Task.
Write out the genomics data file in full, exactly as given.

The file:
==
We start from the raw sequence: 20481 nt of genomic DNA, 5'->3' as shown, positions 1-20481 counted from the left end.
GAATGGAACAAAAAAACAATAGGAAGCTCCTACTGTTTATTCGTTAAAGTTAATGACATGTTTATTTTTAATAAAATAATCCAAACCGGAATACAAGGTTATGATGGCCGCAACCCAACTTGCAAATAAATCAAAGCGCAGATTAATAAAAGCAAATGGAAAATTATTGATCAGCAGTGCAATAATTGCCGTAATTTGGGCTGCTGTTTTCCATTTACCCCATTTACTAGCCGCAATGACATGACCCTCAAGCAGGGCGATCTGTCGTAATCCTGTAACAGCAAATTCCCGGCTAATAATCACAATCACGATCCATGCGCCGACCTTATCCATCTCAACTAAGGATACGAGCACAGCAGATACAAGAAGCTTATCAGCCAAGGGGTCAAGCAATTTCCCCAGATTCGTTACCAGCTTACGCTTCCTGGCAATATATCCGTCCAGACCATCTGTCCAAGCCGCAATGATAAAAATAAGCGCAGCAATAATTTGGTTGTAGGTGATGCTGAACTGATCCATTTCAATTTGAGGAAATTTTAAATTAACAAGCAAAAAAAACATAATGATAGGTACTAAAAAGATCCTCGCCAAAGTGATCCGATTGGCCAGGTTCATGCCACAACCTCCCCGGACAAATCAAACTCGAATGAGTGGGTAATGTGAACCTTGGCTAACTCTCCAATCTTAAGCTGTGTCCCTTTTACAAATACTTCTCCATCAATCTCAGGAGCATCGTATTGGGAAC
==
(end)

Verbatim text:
We start from the raw sequence: 20481 nt of genomic DNA, 5'->3' as shown, positions 1-20481 counted from the left end.
GAATGGAACAAAAAAACAATAGGAAGCTCCTACTGTTTATTCGTTAAAGTTAATGACATGTTTATTTTTAATAAAATAATCCAAACCGGAATACAAGGTTATGATGGCCGCAACCCAACTTGCAAATAAATCAAAGCGCAGATTAATAAAAGCAAATGGAAAATTATTGATCAGCAGTGCAATAATTGCCGTAATTTGGGCTGCTGTTTTCCATTTACCCCATTTACTAGCCGCAATGACATGACCCTCAAGCAGGGCGATCTGTCGTAATCCTGTAACAGCAAATTCCCGGCTAATAATCACAATCACGATCCATGCGCCGACCTTATCCATCTCAACTAAGGATACGAGCACAGCAGATACAAGAAGCTTATCAGCCAAGGGGTCAAGCAATTTCCCCAGATTCGTTACCAGCTTACGCTTCCTGGCAATATATCCGTCCAGACCATCTGTCCAAGCCGCAATGATAAAAATAAGCGCAGCAATAATTTGGTTGTAGGTGATGCTGAACTGATCCATTTCAATTTGAGGAAATTTTAAATTAACAAGCAAAAAAAACATAATGATAGGTACTAAAAAGATCCTCGCCAAAGTGATCCGATTGGCCAGGTTCATGCCACAACCTCCCCGGACAAATCAAACTCGAATGAGTGGGTAATGTGAACCTTGGCTAACTCTCCAATCTTAAGCTGTGTCCCTTTTACAAATACTTCTCCATCAATCTCAGGAGCATCGTATTGGGAAC